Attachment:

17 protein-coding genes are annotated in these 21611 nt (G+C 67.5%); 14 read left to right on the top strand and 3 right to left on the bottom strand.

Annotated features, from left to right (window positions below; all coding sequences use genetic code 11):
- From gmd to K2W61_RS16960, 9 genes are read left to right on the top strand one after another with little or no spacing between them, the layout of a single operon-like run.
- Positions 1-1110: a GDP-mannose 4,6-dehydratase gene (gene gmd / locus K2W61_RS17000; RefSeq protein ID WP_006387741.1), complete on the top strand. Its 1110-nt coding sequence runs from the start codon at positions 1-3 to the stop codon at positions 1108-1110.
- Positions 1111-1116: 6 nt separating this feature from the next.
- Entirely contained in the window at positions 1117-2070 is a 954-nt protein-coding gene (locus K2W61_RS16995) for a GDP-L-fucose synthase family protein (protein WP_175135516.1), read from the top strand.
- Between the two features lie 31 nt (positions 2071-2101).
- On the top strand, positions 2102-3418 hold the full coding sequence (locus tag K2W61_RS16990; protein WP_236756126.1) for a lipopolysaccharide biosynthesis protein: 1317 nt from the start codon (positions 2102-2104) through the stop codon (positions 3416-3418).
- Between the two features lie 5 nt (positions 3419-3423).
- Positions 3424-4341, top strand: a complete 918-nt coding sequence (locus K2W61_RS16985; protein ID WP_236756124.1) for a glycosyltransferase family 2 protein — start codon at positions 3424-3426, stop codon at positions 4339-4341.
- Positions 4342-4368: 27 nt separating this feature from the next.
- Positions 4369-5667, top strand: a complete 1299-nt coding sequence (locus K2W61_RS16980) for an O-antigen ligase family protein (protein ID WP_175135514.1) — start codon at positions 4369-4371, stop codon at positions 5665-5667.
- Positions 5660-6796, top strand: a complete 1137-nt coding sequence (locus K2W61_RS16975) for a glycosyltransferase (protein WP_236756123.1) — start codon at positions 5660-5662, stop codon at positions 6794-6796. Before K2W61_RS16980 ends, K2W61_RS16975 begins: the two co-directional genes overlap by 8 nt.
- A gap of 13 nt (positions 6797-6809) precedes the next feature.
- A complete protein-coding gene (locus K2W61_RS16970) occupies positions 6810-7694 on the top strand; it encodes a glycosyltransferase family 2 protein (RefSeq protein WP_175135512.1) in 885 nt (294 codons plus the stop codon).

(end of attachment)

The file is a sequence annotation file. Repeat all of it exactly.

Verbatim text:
17 protein-coding genes are annotated in these 21611 nt (G+C 67.5%); 14 read left to right on the top strand and 3 right to left on the bottom strand.

Annotated features, from left to right (window positions below; all coding sequences use genetic code 11):
- From gmd to K2W61_RS16960, 9 genes are read left to right on the top strand one after another with little or no spacing between them, the layout of a single operon-like run.
- Positions 1-1110: a GDP-mannose 4,6-dehydratase gene (gene gmd / locus K2W61_RS17000; RefSeq protein ID WP_006387741.1), complete on the top strand. Its 1110-nt coding sequence runs from the start codon at positions 1-3 to the stop codon at positions 1108-1110.
- Positions 1111-1116: 6 nt separating this feature from the next.
- Entirely contained in the window at positions 1117-2070 is a 954-nt protein-coding gene (locus K2W61_RS16995) for a GDP-L-fucose synthase family protein (protein WP_175135516.1), read from the top strand.
- Between the two features lie 31 nt (positions 2071-2101).
- On the top strand, positions 2102-3418 hold the full coding sequence (locus tag K2W61_RS16990; protein WP_236756126.1) for a lipopolysaccharide biosynthesis protein: 1317 nt from the start codon (positions 2102-2104) through the stop codon (positions 3416-3418).
- Between the two features lie 5 nt (positions 3419-3423).
- Positions 3424-4341, top strand: a complete 918-nt coding sequence (locus K2W61_RS16985; protein ID WP_236756124.1) for a glycosyltransferase family 2 protein — start codon at positions 3424-3426, stop codon at positions 4339-4341.
- Positions 4342-4368: 27 nt separating this feature from the next.
- Positions 4369-5667, top strand: a complete 1299-nt coding sequence (locus K2W61_RS16980) for an O-antigen ligase family protein (protein ID WP_175135514.1) — start codon at positions 4369-4371, stop codon at positions 5665-5667.
- Positions 5660-6796, top strand: a complete 1137-nt coding sequence (locus K2W61_RS16975) for a glycosyltransferase (protein WP_236756123.1) — start codon at positions 5660-5662, stop codon at positions 6794-6796. Before K2W61_RS16980 ends, K2W61_RS16975 begins: the two co-directional genes overlap by 8 nt.
- A gap of 13 nt (positions 6797-6809) precedes the next feature.
- A complete protein-coding gene (locus K2W61_RS16970) occupies positions 6810-7694 on the top strand; it encodes a glycosyltransferase family 2 protein (RefSeq protein WP_175135512.1) in 885 nt (294 codons plus the stop codon).